“Fandom, after all, is born of a balance between fascination and frustration: if media content didn’t fascinate us, there would be no desire to engage with it; but if it didn’t frustrate us on some level, there would be no drive to rewrite or remake it.”

~ Henry Jenkins, Convergence Culture, 2006. (via bigbangthesis)

(via madmaudlingoes)


I wish fandom could stop talking about “end game” relationships, like the entire purpose of someone’s life is to end up with someone and then things stop. Like everything is leading up to a single point. Whether or not it’s a relationship I’m into, I find that gross.

First of all, it prioritizes authorial/creator intent more than I’m comfortable with when discussing things happening within the text. Maybe the creators (or SOME OF the creators, in a case of something like a TV show, which has multiple writers, directors, and actors all bringing in their vision) originally expected it to go in that direction, but that doesn’t mean everything. Art, like life, sometimes takes random detours.

It also prioritizes one specific, presumably intended, interpretation over actually engaging with the text. Y’all, we are FANDOM. We read into everything whatever we want and dismiss the parts we don’t. That is 90% of tumblr posts. We are active rather than passive consumers of media, that’s kind of our deal. So why should speculation on what canon intends decide whether or not a potential relationship is valuable?

But most importantly, it carries with it this really weird idea that everything else in life is just practice for your one moment, and then it’s happily ever after and nothing happens. That’s terrible. That devalues all your relationships (platonic and otherwise) before The One, but it also devalues that relationship as a living, changing thing. The very idea of “end game” is static; it removes the options. The concept is a vacuum that sucks the air out of the room. If it’s inevitable, that means it’s just there. I’d much rather hear stories about relationships that every day could go in the other direction, but because two (or more!) characters care and work for it, the relationship has weight.

TL,DR: The concept of “end game” is really gross and I wish people would stop using it as a default fallback for talking about why they like things.

(via shinykari)

Fandom and “Bond Girl* Syndrome”


So FilmCritHulk is writing a great series over at Badass Digest about the Bond franchise.

And, slight digression here: I grew up watching Bond movies.  And when I say “grew up watching,” I mean that my dad is a huge Bond fanboy; he would take over the television when there was a Bond Marathon, he owns a bunch of merch, including posters, and owns a goodly chunk of the movies and the soundtracks on various formats…   I can name a Bond movie from like 10 seconds of its theme song and I have Opinions about all the Bond movies, including the apocryphal ones (Never Say Never Again and the first Casino Royale, for those who don’t know).  My favorite Bond movie is On Her Majesty’s Secret Service and I will throw down about Lazenby, even though I don’t think it’s the best Bond movie because it’s got a lot of gross weirdness even within the sliding scale of ‘Bond movies always have some problematic baggage.’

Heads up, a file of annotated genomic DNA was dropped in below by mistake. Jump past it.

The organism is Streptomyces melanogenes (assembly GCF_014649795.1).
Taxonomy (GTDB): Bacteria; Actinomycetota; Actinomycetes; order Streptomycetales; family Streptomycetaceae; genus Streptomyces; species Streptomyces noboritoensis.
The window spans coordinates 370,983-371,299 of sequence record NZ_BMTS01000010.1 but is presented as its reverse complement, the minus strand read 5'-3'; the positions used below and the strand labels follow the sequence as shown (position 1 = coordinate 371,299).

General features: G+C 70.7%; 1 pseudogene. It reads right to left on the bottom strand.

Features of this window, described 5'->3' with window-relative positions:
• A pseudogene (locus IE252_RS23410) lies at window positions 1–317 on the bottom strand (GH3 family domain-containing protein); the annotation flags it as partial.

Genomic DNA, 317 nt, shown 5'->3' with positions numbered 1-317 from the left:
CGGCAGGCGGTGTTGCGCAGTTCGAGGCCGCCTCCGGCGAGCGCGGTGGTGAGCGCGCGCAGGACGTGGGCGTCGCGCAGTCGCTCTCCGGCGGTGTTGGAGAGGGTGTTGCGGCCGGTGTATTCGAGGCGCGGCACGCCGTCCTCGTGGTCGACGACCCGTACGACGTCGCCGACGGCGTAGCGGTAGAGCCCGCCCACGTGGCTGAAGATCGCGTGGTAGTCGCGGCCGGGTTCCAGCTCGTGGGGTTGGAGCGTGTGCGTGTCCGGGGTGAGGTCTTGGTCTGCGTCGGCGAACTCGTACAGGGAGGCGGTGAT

So I know me some Bond, okay.  But really, I want to talk about Bond Girls* for a second.  

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all of this is perfection. I dread the day my book comes out and I get the first “Gail Godwin is a strong female character” review.


fandom culture is half about commitment to media and half about commitment to the community. that means, when you notice and point out toxic stuff in the media or in the community, you will be criticized and/or ostracized because

"you’re not committed enough to the media" / "you’re not committed enough to the community"

because that’s the difference between being a fan of something and being the fandom of something: commitment. and that’s why any fandom seems overly serious and cultish from the outside, and very normalized and comfortable on the inside.

"at least [my fandom] isn’t like [other fandom]" yes, it is.

so there’s a great deal of pressure to overlook problems with the media, with the community, with canon and fanon narratives for the sake of preserving the community and for the sake of preserving the media (a great deal of possessiveness within fandom) in addition to a personal desire to preserve the sense of something safe, and perfect—an escape

but those of us for whom the media, whatever it is, will always be full of troubling, problematic, oppressive jabs at our humanity run into a problem. we must reject our sense of self “they’re not really talking about me” or reject our own knowledge “that’s not really what they meant, right?”

because if you can’t achieve that sense of being so absorbed in that media and the community, then you’ll soon find yourself on the outs, “not committed enough” and you’ll drift out of the community, and maybe you’ll never enjoy that media again

my point is, the problem with fandom is not the enjoyment of media, it’s the all-or-nothing possessiveness of media. fan narratives are very strong and complex. being involved with fandom is like watching a different version of the show, where it’s just as problematic, and the main difference is the writers can hurt you personally

(via ohmypreciousgirl)

“Stop writing/drawing the things you want to write/draw and instead write/draw the things I specifically want to read/see.”

~ Fandom (via lemonsharks)

(via intosnarkness)

“If there’s one defining characteristic of fandom, it’s that we all care deeply about the one true interpretation as meant by the author/writer/producer right up until we disagree with them and kill them immediately and write the one true true interpretation in their blood.”